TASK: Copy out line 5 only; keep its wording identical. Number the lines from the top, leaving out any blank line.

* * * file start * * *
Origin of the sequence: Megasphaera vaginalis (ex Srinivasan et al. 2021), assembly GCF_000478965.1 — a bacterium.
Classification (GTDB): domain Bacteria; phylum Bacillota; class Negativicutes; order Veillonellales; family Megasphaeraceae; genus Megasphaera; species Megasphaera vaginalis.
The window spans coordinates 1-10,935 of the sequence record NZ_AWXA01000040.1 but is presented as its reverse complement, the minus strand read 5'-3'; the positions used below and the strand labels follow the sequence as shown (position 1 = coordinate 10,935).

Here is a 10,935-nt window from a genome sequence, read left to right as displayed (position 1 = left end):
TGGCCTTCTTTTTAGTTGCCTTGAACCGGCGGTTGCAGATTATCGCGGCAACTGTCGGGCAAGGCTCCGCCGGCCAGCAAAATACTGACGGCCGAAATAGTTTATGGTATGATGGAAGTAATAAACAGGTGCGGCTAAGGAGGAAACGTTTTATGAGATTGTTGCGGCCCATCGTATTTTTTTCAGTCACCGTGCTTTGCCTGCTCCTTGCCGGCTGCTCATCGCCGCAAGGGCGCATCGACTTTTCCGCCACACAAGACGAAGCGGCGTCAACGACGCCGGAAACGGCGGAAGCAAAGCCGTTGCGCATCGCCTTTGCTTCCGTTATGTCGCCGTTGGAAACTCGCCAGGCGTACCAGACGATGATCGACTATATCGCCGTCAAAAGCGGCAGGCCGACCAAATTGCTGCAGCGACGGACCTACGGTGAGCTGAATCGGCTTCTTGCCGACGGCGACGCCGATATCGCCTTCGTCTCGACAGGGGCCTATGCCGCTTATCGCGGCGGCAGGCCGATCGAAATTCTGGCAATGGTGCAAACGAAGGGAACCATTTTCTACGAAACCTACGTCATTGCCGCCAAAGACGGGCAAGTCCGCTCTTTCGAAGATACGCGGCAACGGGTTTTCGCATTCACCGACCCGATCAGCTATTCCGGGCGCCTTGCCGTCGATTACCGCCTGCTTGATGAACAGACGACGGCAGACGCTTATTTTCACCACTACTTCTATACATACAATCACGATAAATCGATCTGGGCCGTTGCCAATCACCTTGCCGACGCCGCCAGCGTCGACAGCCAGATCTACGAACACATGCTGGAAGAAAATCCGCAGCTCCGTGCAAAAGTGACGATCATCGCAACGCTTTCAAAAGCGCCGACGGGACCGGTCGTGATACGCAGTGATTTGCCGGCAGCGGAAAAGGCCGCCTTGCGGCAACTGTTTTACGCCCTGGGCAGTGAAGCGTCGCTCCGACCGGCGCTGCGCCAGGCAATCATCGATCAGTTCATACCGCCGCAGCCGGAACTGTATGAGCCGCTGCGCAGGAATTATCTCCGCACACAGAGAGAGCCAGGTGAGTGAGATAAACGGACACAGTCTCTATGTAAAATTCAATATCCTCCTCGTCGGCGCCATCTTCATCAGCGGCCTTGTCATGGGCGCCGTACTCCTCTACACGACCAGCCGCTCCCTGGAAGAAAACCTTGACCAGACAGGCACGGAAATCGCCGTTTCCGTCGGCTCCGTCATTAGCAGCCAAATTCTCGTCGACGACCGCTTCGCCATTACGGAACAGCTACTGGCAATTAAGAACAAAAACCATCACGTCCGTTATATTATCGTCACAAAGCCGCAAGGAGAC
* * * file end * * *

TGGCCTTCTTTTTAGTTGCCTTGAACCGGCGGTTGCAGATTATCGCGGCAACTGTCGGGCAAGGCTCCGCCGGCCAGCAAAATACTGACGGCCGAAATAGTTTATGGTATGATGGAAGTAATAAACAGGTGCGGCTAAGGAGGAAACGTTTTATGAGATTGTTGCGGCCCATCGTATTTTTTTCAGTCACCGTGCTTTGCCTGCTCCTTGCCGGCTGCTCATCGCCGCAAGGGCGCATCGACTTTTCCGCCACACAAGACGAAGCGGCGTCAACGACGCCGGAAACGGCGGAAGCAAAGCCGTTGCGCATCGCCTTTGCTTCCGTTATGTCGCCGTTGGAAACTCGCCAGGCGTACCAGACGATGATCGACTATATCGCCGTCAAAAGCGGCAGGCCGACCAAATTGCTGCAGCGACGGACCTACGGTGAGCTGAATCGGCTTCTTGCCGACGGCGACGCCGATATCGCCTTCGTCTCGACAGGGGCCTATGCCGCTTATCGCGGCGGCAGGCCGATCGAAATTCTGGCAATGGTGCAAACGAAGGGAACCATTTTCTACGAAACCTACGTCATTGCCGCCAAAGACGGGCAAGTCCGCTCTTTCGAAGATACGCGGCAACGGGTTTTCGCATTCACCGACCCGATCAGCTATTCCGGGCGCCTTGCCGTCGATTACCGCCTGCTTGATGAACAGACGACGGCAGACGCTTATTTTCACCACTACTTCTATACATACAATCACGATAAATCGATCTGGGCCGTTGCCAATCACCTTGCCGACGCCGCCAGCGTCGACAGCCAGATCTACGAACACATGCTGGAAGAAAATCCGCAGCTCCGTGCAAAAGTGACGATCATCGCAACGCTTTCAAAAGCGCCGACGGGACCGGTCGTGATACGCAGTGATTTGCCGGCAGCGGAAAAGGCCGCCTTGCGGCAACTGTTTTACGCCCTGGGCAGTGAAGCGTCGCTCCGACCGGCGCTGCGCCAGGCAATCATCGATCAGTTCATACCGCCGCAGCCGGAACTGTATGAGCCGCTGCGCAGGAATTATCTCCGCACACAGAGAGAGCCAGGTGAGTGAGATAAACGGACACAGTCTCTATGTAAAATTCAATATCCTCCTCGTCGGCGCCATCTTCATCAGCGGCCTTGTCATGGGCGCCGTACTCCTCTACACGACCAGCCGCTCCCTGGAAGAAAACCTTGACCAGACAGGCACGGAAATCGCCGTTTCCGTCGGCTCCGTCATTAGCAGCCAAATTCTCGTCGACGACCGCTTCGCCATTACGGAACAGCTACTGGCAATTAAGAACAAAAACCATCACGTCCGTTATATTATCGTCACAAAGCCGCAAGGAGAC